Palestinian official denies Abbas' secret letter to Obama

19:48, July 20, 2010      

Email | Print | Subscribe | Comments | Forum 

A Palestinian official on Tuesday denied reports that President Mahmoud Abbas had sent a secret document to the U.S. administration stating the Palestinian view of a final solution with Israel.

"The Palestinian side did not offer any secret papers different than our known and declared position," said Yasser Abed Rabbo, member of the Executive Committee of the Palestine Liberation Organization (PLO).

Abed Rabbo said to jump to direct negotiations with Israel, as the United States has demanded, requires Israel to recognize the territories it has occupied in 1967 were occupied Palestinian territories.

"Entering direct negotiations must be accompanied with a full freeze of all settlement activities and Israeli crimes that take place on daily basis," he told Voice of Palestine radio.

On Monday, Lebanese newspaper Al-Akhbar reported that Abbas, when visiting Washington last month, handed a secret letter to President Barack Obama, which detailed the Palestinian criteria to any future settlement with Israel.

In the alleged letter, Abbas said the Palestinian statehood must be declared on all the occupied lands and that the Palestinians can accept swapping land with Israel, but the land exchange should not be more than 1.6 percent.

According to the report, the future Palestinian state would have the sovereignty and can receive refugees from Diaspora, and Abbas accepted suggestions made by former U.S. Clinton administration that Israel can retain Jewish holy places in East Jerusalem, the city the Palestinians want as a future capital.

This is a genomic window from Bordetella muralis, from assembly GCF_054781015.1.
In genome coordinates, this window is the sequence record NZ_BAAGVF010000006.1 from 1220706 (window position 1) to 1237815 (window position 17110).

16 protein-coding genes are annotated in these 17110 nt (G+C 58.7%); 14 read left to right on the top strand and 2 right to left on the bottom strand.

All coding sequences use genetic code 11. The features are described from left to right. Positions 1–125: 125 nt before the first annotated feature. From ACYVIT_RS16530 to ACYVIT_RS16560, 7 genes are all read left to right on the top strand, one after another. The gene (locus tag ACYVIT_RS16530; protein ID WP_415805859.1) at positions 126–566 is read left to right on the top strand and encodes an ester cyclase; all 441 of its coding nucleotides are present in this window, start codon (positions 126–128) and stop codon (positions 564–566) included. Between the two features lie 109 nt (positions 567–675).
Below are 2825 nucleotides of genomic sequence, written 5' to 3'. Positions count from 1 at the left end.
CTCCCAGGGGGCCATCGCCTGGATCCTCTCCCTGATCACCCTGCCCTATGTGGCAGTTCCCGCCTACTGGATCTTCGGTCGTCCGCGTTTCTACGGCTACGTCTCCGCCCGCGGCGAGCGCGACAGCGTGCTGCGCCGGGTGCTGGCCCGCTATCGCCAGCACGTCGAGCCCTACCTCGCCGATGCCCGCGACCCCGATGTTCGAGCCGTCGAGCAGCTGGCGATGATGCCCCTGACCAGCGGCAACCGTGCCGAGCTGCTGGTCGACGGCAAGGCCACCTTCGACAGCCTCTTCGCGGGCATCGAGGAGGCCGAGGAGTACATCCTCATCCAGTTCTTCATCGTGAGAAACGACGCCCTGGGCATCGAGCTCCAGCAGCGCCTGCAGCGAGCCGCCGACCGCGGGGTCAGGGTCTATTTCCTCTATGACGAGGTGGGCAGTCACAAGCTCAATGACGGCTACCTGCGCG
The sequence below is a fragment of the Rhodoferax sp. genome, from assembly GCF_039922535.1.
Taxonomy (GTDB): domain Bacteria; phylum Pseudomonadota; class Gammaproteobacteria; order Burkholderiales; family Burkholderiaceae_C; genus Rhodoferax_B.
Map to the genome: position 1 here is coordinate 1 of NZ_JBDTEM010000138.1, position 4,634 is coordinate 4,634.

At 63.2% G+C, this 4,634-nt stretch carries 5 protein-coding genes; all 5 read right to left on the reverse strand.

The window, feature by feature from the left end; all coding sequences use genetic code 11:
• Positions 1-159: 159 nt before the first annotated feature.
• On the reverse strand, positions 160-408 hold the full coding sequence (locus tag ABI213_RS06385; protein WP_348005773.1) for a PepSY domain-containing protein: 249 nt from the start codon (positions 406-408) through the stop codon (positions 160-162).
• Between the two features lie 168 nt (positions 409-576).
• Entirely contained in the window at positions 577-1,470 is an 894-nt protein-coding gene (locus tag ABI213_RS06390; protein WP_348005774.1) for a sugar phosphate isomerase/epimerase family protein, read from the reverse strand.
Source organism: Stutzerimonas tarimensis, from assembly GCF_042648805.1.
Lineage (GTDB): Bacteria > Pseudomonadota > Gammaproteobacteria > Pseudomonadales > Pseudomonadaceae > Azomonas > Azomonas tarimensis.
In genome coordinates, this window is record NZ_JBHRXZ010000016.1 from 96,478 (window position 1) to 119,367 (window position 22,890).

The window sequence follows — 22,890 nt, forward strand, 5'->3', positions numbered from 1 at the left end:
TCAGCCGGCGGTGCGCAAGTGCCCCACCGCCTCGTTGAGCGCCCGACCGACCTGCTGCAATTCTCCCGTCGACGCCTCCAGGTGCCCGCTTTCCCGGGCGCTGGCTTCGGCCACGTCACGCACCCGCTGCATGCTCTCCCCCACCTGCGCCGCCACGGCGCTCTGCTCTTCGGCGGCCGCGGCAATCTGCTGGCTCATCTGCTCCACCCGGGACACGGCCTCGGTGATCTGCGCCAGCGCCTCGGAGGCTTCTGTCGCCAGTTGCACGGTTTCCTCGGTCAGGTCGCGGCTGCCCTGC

Source: Xinhua


  • Do you have anything to say?


Special Coverage
  • Premier Wen Jiabao visits Hungary, Britain, Germany
  • From drought to floods
Major headlines
Editor's Pick
  • The graphics shows the launch procedures of the carrier rocket of Tiangong-1 space lab module, Long March-2FT1 on Sept. 29, 2011. (Xinhua/Lu Zhe)
  • Image taken from Beijing Aerospace Control Center shows a Long March-2FT1 carrier rocket loaded with Tiangong-1 unmanned space lab module blasting off from the launch pad at the Jiuquan Satellite Launch Center in northwest China's Gansu Province, Sept. 29, 2011. (Xinhua)
  • On Sept. 28, tourists travel around the Mingshashan Scenic Area in Dunhuang, Gansu province by camel. With the National Day vacation right around the corner, more and more tourists from home and abroad are going to Dunhuang. Riding on a camel, they travel in the desert to enjoy the cities rare form of natural scenery. (Xinhua/Zhang Weixian)
  • Chinese forest armed forces work together with forest firefighters on Sept. 28. (Xinhua/Chai Liren)
  • Photo taken on Sept. 29, 2011 shows strong wind blows trees in Sanya, south China's Hainan Province. Typhoon Nesat heads towards south China and is moving at an average wind speed of 20 km per hour toward the west coast of China's Guangdong Province. (Xinhua/Hou Jiansen)
  • A fallen tree is seen on a road in Qionghai, south China's Hainan Province, Sept. 29, 2011. Typhoon Nesat was predicted to land in Hainan later Thursday, bringing heavy rainfalls to the island. (Xinhua/Meng Zhongde)
Hot Forum Discussion